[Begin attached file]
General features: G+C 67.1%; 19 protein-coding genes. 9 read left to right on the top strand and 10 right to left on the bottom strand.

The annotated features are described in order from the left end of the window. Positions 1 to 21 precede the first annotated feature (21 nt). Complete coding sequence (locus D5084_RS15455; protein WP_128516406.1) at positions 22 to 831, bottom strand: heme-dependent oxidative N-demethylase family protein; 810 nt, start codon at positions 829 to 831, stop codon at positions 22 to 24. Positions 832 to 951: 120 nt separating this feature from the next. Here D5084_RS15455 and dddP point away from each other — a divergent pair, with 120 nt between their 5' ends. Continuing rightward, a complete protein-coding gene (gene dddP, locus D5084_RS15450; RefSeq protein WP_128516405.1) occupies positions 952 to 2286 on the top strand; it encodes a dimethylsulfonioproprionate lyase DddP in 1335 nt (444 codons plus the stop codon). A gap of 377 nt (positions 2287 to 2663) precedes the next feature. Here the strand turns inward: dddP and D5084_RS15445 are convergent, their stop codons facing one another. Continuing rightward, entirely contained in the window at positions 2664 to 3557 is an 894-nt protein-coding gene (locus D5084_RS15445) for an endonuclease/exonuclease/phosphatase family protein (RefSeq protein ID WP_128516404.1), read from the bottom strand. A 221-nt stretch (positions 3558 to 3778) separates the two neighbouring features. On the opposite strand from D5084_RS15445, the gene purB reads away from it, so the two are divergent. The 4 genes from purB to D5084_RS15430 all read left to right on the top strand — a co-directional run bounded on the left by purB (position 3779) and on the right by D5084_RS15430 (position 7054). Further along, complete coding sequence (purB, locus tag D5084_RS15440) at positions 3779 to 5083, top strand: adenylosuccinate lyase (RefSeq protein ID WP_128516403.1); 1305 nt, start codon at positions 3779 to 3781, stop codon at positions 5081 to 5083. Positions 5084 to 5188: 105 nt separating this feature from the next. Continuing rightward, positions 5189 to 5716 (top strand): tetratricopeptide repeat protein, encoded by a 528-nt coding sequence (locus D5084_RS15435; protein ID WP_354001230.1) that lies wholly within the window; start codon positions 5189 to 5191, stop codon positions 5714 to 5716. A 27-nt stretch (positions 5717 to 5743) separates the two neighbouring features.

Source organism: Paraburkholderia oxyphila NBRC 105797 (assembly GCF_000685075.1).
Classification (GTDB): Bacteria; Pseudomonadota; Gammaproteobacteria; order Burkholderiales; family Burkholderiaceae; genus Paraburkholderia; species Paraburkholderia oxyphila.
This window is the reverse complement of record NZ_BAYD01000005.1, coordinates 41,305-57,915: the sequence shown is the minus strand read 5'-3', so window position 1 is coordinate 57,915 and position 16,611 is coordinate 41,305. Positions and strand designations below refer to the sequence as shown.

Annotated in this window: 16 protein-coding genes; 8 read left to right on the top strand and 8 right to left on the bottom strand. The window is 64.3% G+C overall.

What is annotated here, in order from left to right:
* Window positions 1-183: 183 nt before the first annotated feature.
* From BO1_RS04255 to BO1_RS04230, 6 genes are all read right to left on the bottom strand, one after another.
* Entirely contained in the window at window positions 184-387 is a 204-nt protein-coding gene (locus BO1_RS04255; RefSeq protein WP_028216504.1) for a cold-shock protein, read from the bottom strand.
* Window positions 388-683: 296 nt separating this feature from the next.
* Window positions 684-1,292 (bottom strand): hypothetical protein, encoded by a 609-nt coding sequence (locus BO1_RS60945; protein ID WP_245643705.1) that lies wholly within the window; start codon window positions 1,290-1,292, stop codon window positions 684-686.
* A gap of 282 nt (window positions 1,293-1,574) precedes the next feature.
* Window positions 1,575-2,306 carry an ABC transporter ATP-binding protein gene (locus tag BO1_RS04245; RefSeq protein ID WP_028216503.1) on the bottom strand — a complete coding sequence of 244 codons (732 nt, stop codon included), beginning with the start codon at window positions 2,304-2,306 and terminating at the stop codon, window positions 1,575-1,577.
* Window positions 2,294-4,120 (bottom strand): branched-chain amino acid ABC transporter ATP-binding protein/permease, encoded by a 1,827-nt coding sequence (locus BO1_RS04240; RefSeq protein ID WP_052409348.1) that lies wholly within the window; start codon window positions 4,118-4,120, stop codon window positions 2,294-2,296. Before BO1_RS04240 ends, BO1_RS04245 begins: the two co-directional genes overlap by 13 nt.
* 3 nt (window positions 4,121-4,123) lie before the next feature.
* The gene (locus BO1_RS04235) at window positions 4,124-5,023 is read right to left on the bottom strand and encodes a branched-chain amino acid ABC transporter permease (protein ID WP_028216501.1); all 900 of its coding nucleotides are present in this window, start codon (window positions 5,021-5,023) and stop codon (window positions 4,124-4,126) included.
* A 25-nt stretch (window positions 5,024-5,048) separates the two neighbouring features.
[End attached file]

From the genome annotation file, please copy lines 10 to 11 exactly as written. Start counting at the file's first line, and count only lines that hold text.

* Entirely contained in the window at window positions 184-387 is a 204-nt protein-coding gene (locus BO1_RS04255; RefSeq protein WP_028216504.1) for a cold-shock protein, read from the bottom strand.
* Window positions 388-683: 296 nt separating this feature from the next.